While kitchens and bathrooms are known for harboring mold, it often surprises people to learn that their bedroom is not immune to this silent invader. And if you’re getting the recommended seven to nine hours of sleep, a moldy bedroom becomes a significant source of mold exposure. Because mold can cause numerous health problems, it’s important to learn about the causes of mold growth, the signs of mold, and the steps you can take to control mold in the bedroom.
Molds are naturally occurring fungi found indoors and outdoors. There are thousands of mold strains, which all require moisture for growth. Mold spreads to new environments by releasing microscopic spores that travel through the air. Trace amounts of mold are always circulating in the air and environment, but spores begin to grow when they land in a suitable water source.
Molds release several substances that can cause allergic reactions, irritations, and toxic effects when touched or inhaled. More than 100 different kinds of indoor molds are harmful to humans, but fortunately only a small number are usually found in homes.
Health effects from mold can vary, but common reactions may include:
More severe symptoms (fever, shortness of breath, lung infection) may occur in patients with underlying conditions, including lung disease. Children exposed to mold in the first year of life may have an increased risk of developing asthma.
In addition to the many health problems mold can cause, research suggests it may also compromise sleep. In one large study, household molds were correlated to increased insomnia, snoring, and excessive daytime sleepiness. Another study of nearly 5,000 adults found that people who reported mold odors at home also reported higher rates of sleep disturbances.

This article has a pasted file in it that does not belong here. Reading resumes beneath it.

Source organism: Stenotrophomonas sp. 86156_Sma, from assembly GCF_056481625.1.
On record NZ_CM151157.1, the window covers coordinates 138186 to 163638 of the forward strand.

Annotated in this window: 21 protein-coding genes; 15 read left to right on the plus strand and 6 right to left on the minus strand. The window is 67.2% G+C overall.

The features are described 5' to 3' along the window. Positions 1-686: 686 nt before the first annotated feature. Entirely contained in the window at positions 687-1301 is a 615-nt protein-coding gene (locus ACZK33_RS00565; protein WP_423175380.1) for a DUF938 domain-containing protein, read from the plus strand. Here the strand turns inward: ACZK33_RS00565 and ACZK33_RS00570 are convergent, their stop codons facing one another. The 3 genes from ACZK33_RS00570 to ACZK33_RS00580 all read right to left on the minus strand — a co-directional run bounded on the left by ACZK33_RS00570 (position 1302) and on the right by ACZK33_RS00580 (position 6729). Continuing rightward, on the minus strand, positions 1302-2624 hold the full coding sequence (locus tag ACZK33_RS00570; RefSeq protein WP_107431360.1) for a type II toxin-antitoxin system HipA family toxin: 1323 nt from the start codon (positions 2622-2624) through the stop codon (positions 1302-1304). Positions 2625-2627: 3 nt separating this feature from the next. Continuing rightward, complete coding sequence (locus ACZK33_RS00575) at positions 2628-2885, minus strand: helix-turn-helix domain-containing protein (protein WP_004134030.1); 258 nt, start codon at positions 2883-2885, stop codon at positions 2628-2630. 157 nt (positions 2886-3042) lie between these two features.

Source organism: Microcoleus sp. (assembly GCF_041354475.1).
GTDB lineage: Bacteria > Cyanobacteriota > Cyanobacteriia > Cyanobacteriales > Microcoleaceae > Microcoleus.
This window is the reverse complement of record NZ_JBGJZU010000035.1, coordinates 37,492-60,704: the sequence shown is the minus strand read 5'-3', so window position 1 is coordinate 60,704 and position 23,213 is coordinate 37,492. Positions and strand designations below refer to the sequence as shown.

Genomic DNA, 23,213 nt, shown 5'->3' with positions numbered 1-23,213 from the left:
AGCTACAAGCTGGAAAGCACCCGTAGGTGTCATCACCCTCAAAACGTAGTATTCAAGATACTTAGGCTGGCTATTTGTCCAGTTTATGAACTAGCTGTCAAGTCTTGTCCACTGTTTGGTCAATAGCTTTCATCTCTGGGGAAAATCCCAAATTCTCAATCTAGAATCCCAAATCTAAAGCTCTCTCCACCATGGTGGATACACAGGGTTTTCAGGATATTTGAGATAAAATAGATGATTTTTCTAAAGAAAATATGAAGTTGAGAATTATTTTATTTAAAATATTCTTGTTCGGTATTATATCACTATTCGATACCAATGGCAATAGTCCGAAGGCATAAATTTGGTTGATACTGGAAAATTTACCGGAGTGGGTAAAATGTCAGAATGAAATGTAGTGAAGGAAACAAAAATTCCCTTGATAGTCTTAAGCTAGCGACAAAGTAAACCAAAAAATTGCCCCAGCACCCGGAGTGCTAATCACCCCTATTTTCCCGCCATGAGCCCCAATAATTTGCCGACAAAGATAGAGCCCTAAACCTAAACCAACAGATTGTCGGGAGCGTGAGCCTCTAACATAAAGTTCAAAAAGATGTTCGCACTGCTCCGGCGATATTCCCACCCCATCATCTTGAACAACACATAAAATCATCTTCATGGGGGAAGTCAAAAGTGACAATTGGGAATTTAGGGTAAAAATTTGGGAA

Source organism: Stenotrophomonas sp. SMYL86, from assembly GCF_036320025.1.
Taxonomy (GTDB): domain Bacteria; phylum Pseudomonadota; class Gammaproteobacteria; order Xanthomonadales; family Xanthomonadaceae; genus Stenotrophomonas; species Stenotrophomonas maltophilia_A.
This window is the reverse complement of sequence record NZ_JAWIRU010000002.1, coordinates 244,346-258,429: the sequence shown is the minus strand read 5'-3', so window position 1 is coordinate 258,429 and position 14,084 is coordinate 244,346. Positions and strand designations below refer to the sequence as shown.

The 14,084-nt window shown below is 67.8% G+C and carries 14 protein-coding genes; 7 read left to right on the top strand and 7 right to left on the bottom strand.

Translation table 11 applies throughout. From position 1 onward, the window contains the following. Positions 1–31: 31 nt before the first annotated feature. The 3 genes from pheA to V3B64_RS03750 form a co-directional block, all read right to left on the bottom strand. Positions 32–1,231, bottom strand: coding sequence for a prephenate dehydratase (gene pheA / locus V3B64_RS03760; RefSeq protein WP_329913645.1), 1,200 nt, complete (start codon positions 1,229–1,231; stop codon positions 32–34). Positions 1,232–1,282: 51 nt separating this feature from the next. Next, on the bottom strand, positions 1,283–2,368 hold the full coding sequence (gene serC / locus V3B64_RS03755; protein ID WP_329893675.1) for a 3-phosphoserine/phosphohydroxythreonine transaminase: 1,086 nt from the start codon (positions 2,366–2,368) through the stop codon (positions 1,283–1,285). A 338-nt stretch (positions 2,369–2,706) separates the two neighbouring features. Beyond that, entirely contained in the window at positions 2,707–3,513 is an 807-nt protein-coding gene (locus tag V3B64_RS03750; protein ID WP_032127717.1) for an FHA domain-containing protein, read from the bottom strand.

In addition, indoor molds are a known cause of allergic rhinitis. Emerging research shows the potential for allergic rhinitis to cause a host of sleep problems including insomnia, restless sleep, obstructive sleep apnea, and snoring.
Though your bedroom may appear clean and tidy, a host of factors can turn your sanctuary into the ideal habitat for mold. Mold is capable of growing in a variety of materials, particularly porous and natural materials such as cardboard, paper, wood products, and ceiling tiles. Mold can also grow in other surfaces around your bedroom including the wallpaper and insulation.
As previously mentioned, molds need sufficient moisture to grow and spread. The bedroom can harbor hidden moisture from leaks in the roof, windows, pipes, or areas of flooding — all of which are commonly associated with mold growth. Mold can also form if water is spilled and not dried within 48 hours.
However, it does not take an overt spill or leak for mold to form. Mold can arise if your bedroom is excessively humid or accumulates condensation, which can result from poor ventilation. Even modest amounts of condensation can support mold growth. Areas of your bedroom with minimal air movement, such as behind furniture and inside closets, are prime suspects for condensation and dampness.
If you’re inspecting your bedroom for mold, it’s important to know that mold can grow for some time before it becomes visible. Therefore, when assessing your bedroom, keep an eye out for these signs of mold growth:
Sometimes mold may be concealed underneath wallpaper, paneling, carpet, or behind walls. If you suspect hidden mold growing in your bedroom, it’s smart to consider hiring a professional.
Keep in mind that it’s nearly impossible to keep mold spores from entering your home. Microscopic spores can come in through open airways, windows, and vents, or latch onto clothing and pets. Therefore, the best approach to preventing mold is to make sure your bedroom’s environment doesn’t support its growth.
To prevent mold in your bedroom, it’s important to control humidity, increase ventilation, and immediately clean up any standing water or spills. To accomplish this, make sure to:
Should you discover mold growth, prompt and thorough cleaning is critical. Consider the following guidelines for effective cleaning:
The Environmental Protection Agency and many local health departments offer additional guidance for cleaning mold.
Mold growing in your bedroom— no matter the type — should be removed. The health risk is not necessarily correlated to a certain type or amount of mold. Therefore, there are no federal limits on acceptable levels of indoor mold, and expert groups typically do not recommend routine testing for mold strain.
The important thing is to rid your home of any known mold immediately, or better yet, prevent mold from growing to begin with. You’ll rest better knowing that you’re doing everything you can to keep this silent invader out of your bedroom.